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Self Assembling of Porphyrin-Fullerene Dyads in the Langmuir and Langmuir-Blodgett Films: Formation as well as Spectral, Electrochemical and Vectorial Electron Transfer Studies

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Donor–acceptor dyads of water-soluble Zn porphyrins and C60 bearing either pyridine or imidazole ligand were self assembled via axial coordination in Langmuir and Langmuir-Blodgett (LB) films. Compression and surface potential versus area per molecule isotherms as well as ellipsometry and BAM measurements showed that molecules were aggregated in all Langmuir films before compression. The area per molecule in the absence of aggregation was determined by linear extrapolation of the area at the zero surface pressure to infinite adduct dilution. Comparison of the extrapolated and theoretically calculated areas, being dependent on the composition of the subphase solution, indicated that dyads were oriented with their porphyrin macrocycles in plane of the air–solution interface. Calculated by molecular modeling thickness of the Langmuir films was in accord with that determined by ellipsometry. The Langmuir films were transferred, by using the LB technique, onto different solid substrates for spectroscopic, microscopic, electroanalytical, and photochemical characterization. From the IR spectroscopy investigations it followed that the porphyrin macrocycle of the dyad was either nearly parallel or tilted with respect to the substrate plane. Molecularly modeled pseudo-hexagonal packing and thickness of the LB films were in accord with that imaged by STM and determined by ellipsometry, respectively. The electrochemical redox states of the dyads were established by performing simultaneous cyclic voltammetry and piezoelectric microgravimetry mea surements of the LB films on Au-quartz electrodes. Both steady-state and time-resolved emission studies of the zinc porphyrin-fullerene LB films revealed efficient quenching of the singlet-excited Zn porphyrin. Based on the free-energy calculations and dyad orientation in the film, this quenching was attributed to vectorial electron transfer within the dyad.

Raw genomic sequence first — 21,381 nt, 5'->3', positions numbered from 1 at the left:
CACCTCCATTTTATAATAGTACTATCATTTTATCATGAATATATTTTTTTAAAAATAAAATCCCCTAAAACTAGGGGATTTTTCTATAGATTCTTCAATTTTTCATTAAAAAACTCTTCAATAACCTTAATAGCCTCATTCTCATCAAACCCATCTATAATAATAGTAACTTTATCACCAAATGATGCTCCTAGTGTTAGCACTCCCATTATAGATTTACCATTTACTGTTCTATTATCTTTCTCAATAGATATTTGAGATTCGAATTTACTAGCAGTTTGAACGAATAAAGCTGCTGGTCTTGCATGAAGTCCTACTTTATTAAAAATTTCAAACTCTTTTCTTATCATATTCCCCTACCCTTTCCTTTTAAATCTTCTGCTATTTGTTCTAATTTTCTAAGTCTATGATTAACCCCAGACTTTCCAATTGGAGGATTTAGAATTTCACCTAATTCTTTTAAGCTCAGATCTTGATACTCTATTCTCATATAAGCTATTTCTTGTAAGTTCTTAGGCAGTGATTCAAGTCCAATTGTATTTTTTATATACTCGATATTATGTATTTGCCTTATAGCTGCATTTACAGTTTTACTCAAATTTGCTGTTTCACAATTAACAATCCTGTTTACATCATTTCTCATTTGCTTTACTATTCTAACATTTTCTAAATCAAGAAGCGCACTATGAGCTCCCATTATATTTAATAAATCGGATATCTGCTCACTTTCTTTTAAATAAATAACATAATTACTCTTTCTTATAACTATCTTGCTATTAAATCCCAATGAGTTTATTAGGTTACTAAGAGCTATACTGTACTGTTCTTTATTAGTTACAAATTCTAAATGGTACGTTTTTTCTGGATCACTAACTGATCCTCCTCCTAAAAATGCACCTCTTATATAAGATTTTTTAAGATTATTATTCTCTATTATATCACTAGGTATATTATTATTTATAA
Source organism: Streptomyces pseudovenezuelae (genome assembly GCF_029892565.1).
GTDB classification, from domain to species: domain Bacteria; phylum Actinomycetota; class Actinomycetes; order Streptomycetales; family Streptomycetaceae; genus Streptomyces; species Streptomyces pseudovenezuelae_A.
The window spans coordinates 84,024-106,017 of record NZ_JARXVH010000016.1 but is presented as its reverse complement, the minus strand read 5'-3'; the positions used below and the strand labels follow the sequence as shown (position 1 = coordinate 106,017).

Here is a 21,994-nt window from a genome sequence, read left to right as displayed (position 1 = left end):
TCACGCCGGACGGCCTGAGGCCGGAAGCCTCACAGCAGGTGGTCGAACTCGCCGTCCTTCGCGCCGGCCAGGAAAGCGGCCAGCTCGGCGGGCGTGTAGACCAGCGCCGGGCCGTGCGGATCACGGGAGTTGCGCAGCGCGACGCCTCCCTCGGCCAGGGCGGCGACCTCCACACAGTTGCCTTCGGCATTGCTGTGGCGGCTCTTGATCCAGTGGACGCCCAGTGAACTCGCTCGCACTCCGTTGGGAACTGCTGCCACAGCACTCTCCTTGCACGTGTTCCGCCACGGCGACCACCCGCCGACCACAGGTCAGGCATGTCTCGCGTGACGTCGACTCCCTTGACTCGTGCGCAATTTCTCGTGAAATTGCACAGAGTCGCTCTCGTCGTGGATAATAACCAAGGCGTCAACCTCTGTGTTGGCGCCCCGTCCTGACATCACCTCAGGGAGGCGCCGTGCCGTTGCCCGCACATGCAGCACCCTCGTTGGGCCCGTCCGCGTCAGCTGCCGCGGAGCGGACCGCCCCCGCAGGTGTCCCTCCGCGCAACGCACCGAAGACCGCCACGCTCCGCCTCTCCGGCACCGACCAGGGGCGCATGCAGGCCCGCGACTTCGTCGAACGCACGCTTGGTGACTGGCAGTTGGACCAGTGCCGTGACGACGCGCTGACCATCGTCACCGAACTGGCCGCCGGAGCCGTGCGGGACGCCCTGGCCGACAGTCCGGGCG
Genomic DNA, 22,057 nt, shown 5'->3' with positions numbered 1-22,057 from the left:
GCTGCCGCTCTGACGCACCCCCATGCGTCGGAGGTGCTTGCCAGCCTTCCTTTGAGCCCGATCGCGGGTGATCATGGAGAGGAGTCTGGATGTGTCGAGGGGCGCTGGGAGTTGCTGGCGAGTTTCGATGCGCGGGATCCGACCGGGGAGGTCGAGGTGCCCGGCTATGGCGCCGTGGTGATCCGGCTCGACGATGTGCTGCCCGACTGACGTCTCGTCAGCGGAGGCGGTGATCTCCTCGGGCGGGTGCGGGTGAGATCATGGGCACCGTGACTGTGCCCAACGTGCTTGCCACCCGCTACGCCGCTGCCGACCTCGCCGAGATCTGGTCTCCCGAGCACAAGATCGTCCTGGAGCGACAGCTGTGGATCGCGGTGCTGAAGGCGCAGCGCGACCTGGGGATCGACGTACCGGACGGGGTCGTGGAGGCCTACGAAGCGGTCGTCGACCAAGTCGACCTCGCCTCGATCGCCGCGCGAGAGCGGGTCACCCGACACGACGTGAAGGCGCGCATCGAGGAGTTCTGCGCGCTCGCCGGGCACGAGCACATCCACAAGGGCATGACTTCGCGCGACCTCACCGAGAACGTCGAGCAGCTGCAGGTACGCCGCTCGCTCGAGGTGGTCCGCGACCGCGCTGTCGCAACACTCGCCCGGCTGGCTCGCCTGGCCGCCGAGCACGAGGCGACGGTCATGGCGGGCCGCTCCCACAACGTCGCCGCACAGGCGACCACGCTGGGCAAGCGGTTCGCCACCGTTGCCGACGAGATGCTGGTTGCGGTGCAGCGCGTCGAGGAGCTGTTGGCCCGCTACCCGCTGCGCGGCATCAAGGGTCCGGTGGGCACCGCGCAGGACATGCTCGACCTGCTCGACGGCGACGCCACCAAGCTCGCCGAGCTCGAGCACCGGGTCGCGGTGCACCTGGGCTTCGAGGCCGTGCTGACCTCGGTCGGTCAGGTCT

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Document Type: Research Article

Publication date: April 1, 2007

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  • Journal for Nanoscience and Nanotechnology (JNN) is an international and multidisciplinary peer-reviewed journal with a wide-ranging coverage, consolidating research activities in all areas of nanoscience and nanotechnology into a single and unique reference source. JNN is the first cross-disciplinary journal to publish original full research articles, rapid communications of important new scientific and technological findings, timely state-of-the-art reviews with author's photo and short biography, and current research news encompassing the fundamental and applied research in all disciplines of science, engineering and medicine.
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